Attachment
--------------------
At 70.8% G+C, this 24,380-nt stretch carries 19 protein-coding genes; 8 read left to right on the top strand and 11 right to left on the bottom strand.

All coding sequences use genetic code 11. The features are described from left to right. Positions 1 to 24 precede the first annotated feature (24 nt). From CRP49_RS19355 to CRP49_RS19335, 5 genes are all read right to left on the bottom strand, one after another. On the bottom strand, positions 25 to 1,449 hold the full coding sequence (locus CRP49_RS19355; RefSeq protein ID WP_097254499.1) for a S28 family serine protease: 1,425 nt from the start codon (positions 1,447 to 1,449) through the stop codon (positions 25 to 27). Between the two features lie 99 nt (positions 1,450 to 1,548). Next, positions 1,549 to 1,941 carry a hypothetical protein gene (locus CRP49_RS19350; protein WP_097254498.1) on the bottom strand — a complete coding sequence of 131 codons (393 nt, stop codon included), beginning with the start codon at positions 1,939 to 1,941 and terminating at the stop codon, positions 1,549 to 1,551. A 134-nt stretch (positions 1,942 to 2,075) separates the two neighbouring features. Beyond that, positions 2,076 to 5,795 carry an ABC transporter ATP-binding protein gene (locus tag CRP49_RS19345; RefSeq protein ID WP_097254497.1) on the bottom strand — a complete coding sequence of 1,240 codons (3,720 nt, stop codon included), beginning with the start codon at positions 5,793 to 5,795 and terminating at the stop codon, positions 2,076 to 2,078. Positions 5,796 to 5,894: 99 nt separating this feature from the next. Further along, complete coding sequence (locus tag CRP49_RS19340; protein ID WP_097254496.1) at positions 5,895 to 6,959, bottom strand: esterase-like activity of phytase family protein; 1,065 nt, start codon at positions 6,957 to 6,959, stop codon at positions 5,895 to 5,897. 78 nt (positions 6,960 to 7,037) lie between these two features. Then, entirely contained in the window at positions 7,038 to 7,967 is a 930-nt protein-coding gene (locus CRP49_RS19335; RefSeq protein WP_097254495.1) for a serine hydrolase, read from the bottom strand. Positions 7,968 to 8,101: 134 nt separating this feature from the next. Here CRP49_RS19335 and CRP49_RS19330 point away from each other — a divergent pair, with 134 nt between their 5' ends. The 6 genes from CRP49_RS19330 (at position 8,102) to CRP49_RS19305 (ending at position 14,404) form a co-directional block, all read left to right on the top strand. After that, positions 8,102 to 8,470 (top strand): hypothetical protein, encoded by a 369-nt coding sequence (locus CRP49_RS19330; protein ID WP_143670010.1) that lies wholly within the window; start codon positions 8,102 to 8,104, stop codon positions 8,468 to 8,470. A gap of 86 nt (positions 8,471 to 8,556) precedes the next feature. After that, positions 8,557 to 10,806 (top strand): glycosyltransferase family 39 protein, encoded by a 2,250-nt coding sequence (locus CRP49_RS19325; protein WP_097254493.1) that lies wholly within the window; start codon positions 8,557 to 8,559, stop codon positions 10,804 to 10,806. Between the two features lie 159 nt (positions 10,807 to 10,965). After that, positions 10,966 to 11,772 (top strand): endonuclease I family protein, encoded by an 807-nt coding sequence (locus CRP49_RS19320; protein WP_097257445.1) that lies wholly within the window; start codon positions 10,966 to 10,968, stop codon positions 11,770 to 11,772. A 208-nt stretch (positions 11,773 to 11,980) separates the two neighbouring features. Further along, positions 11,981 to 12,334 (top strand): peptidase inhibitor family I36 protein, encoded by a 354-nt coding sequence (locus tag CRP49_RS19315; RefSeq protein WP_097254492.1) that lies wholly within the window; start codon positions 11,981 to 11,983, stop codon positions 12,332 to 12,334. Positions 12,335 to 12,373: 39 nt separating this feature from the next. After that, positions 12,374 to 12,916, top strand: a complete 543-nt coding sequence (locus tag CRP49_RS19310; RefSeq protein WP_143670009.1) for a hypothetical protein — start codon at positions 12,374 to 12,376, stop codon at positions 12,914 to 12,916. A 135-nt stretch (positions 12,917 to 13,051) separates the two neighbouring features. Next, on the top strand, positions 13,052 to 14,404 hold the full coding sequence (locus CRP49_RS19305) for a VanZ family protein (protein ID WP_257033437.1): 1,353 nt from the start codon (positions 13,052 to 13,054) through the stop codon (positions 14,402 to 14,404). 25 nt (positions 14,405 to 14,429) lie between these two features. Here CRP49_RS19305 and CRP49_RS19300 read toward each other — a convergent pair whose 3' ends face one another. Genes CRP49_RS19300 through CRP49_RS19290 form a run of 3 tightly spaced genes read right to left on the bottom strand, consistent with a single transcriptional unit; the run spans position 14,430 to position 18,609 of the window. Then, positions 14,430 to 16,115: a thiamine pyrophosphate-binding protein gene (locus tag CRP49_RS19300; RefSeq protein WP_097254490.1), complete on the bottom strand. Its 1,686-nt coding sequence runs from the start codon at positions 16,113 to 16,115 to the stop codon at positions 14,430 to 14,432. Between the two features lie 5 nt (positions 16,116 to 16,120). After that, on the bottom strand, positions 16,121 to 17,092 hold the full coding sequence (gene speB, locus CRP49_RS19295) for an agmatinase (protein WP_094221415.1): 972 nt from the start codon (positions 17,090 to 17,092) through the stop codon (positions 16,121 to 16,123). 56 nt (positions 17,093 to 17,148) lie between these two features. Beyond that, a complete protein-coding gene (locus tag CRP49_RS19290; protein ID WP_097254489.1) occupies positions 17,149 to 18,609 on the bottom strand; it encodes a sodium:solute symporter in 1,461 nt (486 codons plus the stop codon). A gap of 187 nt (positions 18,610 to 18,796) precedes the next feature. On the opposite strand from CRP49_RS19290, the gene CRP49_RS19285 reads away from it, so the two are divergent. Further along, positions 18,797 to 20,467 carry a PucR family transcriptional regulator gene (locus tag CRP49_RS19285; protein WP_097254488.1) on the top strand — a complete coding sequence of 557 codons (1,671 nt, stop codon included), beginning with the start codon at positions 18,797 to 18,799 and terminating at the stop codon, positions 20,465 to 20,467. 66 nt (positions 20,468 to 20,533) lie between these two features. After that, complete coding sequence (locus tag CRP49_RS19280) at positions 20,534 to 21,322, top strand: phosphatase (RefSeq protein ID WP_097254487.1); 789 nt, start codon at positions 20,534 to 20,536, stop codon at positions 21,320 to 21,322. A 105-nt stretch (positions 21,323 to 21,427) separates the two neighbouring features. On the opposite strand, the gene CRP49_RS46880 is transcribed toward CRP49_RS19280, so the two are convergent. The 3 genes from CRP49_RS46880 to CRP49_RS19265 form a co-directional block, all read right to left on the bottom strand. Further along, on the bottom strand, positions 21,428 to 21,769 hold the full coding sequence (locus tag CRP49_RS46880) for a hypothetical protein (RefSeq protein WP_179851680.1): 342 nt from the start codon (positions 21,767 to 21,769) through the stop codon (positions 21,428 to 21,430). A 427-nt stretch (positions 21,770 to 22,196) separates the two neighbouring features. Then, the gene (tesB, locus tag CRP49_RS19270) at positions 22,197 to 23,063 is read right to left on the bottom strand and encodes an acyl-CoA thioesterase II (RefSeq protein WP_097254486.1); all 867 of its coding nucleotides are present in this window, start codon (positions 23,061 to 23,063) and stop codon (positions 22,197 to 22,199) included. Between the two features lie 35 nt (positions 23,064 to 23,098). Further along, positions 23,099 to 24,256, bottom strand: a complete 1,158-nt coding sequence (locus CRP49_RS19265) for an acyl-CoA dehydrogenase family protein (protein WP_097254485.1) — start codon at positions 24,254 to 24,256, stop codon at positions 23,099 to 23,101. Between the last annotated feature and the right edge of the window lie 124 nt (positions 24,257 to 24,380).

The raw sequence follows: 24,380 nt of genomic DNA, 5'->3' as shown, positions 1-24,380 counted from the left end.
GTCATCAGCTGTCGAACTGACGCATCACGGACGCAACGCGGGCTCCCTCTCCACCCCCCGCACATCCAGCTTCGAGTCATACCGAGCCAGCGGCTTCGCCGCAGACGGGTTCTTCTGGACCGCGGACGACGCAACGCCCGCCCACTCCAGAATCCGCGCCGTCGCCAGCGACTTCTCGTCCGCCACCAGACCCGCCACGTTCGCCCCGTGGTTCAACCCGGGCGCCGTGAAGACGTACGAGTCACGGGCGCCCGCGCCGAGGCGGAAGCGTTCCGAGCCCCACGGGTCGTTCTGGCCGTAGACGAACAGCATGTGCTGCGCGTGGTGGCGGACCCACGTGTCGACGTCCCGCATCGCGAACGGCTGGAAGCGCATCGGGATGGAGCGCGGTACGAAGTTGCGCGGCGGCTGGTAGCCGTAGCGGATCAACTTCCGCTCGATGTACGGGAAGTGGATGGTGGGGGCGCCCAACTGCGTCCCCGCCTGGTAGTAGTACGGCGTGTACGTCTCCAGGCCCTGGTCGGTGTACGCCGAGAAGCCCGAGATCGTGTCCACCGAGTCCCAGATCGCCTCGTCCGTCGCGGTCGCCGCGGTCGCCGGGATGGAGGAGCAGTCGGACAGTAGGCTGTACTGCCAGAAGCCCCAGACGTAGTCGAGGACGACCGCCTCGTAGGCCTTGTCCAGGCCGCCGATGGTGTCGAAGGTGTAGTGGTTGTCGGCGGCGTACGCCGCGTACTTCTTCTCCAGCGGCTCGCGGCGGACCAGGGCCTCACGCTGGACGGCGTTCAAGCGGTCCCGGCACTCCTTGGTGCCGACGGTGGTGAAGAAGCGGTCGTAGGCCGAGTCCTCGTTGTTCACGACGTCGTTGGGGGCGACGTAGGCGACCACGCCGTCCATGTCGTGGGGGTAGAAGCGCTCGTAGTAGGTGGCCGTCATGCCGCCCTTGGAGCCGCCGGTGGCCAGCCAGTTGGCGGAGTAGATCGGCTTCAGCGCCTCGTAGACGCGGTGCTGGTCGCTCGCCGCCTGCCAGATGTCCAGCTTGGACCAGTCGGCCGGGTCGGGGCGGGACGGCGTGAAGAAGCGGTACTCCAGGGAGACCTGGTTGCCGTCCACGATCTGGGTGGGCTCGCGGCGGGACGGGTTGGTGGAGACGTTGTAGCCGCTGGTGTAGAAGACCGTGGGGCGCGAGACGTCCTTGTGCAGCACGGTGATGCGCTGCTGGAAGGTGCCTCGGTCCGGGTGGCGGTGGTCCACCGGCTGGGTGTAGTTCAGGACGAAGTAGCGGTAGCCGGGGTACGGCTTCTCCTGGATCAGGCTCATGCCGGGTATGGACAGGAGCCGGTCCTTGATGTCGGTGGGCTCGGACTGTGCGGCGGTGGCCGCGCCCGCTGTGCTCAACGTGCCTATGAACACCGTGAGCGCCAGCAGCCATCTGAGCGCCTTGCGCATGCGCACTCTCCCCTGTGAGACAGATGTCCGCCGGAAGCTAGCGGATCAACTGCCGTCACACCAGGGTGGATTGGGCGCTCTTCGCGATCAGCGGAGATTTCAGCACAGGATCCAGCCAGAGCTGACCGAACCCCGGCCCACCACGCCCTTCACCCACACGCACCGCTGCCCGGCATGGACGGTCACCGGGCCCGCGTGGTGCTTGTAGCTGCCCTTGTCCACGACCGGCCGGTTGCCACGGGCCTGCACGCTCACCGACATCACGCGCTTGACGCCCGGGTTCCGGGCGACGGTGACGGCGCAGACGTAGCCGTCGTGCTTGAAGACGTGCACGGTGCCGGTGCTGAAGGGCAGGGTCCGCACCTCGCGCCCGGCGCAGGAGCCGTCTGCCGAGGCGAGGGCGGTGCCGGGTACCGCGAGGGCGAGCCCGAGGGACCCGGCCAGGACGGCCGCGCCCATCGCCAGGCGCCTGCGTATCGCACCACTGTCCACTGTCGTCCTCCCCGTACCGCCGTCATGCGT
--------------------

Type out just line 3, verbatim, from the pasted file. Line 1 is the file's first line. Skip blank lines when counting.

The raw sequence follows: 24,380 nt of genomic DNA, 5'->3' as shown, positions 1-24,380 counted from the left end.